Around Boise, Idaho, locals have plenty to say these days about HP and the look of its local campus – and they’re not happy about it. The landscaping, they say, looks neglected. The grass is dying, everything is turning brown and HP doesn’t seem to be doing anything about it.
In one sense, they’re right. HP is allowing things to die off. But it’s not due to neglect. Instead, the campus greenery is withering away for the sake of innovation and environmental responsibility. And, soon, things will look much better.
The engineers and forward-thinking landscape architects at HP are taking an innovative approach to the appearance of the campus, one of the company’s largest locations with some 2,500 employees. And a dramatic transformation, which is coming later this year, will renew the grounds for a more beautiful, healthier and sustainable future.
The company is at the beginning stages of a landscape overhaul that will replace 31 acres (about the same size as an 18-hole golf course) of resource-intensive turf grass with sustainable, native grasses and plants over the next few months. The current landscaping, which was planted in 1973 when the campus was built on top of farmland, requires weekly mowing, lots of water, pesticides and fertilizer to stay green.
“In the past, planting large fields of grass was the thing to do. It was the aesthetics of that era,” said Steve Birch, West sub-region manager of corporate real estate and workplace services at HP. “Today’s modern landscape design uses a variety of native plants and aims to reduce the environmental impact of maintaining large monocultures of grass fields.”
The first phase of the project began in May, when HP began to let the existing grass die out in order to set the stage for a new collection of diverse native grasses that will eventually lower the water consumption, energy usage and pesticides used on campus.
"In order to establish the new native grasses we have to remove the existing turf, If we don’t remove it completely, the species of grass we have now would come back and compete with the newly-planted native grass," Birch said.
HP gets water wise
The Boise landscape project is part of a broader effort to be better environmental stewards, of which water conservation plays a pivotal role.
Replacing turf with native grasses significantly lowers water consumption, according to Birch. The existing grass requires about 31 inches of water each year to stay green. The new grass will require just four inches of water per year – a reduction of about 87 percent. If necessary, that four inches of water could be cut down to zero “with little to no long-term damage.” Birch said.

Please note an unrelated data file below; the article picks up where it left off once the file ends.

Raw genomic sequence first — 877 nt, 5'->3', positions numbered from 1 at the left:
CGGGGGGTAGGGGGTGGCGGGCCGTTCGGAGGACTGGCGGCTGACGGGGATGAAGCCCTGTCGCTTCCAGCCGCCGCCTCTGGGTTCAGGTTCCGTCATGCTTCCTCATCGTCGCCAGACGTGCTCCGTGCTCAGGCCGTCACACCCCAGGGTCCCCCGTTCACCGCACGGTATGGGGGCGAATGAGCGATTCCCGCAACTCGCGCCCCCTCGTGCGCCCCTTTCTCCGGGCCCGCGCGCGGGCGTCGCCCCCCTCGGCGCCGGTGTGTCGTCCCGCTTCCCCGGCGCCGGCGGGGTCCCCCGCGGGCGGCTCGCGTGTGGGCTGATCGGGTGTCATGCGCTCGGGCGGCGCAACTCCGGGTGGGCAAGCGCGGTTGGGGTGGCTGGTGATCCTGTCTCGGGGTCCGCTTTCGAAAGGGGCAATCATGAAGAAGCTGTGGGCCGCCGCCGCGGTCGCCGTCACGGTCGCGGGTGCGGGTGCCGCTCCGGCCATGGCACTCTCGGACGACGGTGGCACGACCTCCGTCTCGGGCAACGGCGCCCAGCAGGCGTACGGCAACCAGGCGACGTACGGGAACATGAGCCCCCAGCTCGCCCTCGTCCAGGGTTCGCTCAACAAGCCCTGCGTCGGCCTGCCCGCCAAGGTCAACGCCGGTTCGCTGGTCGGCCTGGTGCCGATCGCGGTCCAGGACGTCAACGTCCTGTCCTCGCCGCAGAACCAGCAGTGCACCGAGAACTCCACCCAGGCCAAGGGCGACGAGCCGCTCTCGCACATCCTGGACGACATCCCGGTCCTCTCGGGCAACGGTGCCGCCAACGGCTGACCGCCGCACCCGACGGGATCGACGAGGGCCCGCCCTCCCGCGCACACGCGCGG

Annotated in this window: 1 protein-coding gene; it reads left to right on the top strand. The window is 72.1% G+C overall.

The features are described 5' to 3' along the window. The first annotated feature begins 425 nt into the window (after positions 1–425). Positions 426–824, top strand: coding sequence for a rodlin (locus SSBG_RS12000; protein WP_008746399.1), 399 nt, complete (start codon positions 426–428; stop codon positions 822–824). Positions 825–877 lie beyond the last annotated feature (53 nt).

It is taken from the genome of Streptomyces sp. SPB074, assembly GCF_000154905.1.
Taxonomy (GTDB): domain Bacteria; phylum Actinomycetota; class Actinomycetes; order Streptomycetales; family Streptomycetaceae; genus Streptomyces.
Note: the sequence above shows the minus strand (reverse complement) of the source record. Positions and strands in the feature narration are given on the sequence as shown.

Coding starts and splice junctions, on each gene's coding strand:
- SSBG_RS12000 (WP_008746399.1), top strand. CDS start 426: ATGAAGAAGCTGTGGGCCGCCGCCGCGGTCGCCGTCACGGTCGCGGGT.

This is of particular importance in Idaho, where more than half of the state is classified as having “abnormally dry” conditions as of July 5.
In addition to the Boise site project, two Hewlett-Packard Company sites in California, now shared by HP Inc. and Hewlett Packard Enterprise, responded to local drought conditions by changing landscape and irrigation practices. The campus in Roseville, California cut water consumption for irrigation by 34 percent from 2014 and 70 percent from 2013 by upgrading the irrigation control system and adhering to a strict watering schedule. A site in San Jose completed a turf removal project estimated to save more than 11,300 cubic meters of water per year.
The new native grasses will be allowed to grow to their natural heights (varying from 12-36 inches) with just some minor trimming needed throughout the year. HP’s landscapers in Boise will only need to trim about four or five times a year. HP is committed to reducing the CO2 greenhouse gas emissions that comes from mowing a lawn weekly.
Although unbroken stretches of green might seem picturesque in the suburban sprawl of Boise, that same vista isn’t ideal for the local fauna.
“What you see is a monoculture of grass, a landscape without much variety,” Birch said. “There are less resource-intensive options that are not only ecologically sound but also engaging and beautiful. This does not have to mean rocks and cactuses.”
Native grasses and trees, such as the Idaho Fescue, ThickSpike Wheatgrass and Cockspur Hawthorne and about a dozen other varieties, will combine for a more diverse landscape.
HP is working with the Bureau of Land Management, the Department of Fish and Game as well as other biologists, ecologists and conservation experts in the community to develop a palette of plants for the specific microclimates of the site, Birch said.
Honeybees will be special beneficiaries of this newfound biodiversity.
In recent years, bee populations worldwide have declined due to a combination of such as disease, environmental problems and pestiside use. According to the National Resources Defense Council, honeybees are responsible for approximately one-third of the food that we eat. Without the help from our little furry pollinators, you would be hard pressed to buy your coffee in the morning.
HP plans minimize use of herbacides and promote conservation so that bee colonies can flourish.“We even have an active bee club on site with multiple boxes of bees and we are creating a showcase for a new bee box to raise awareness of the bees,” Birch said.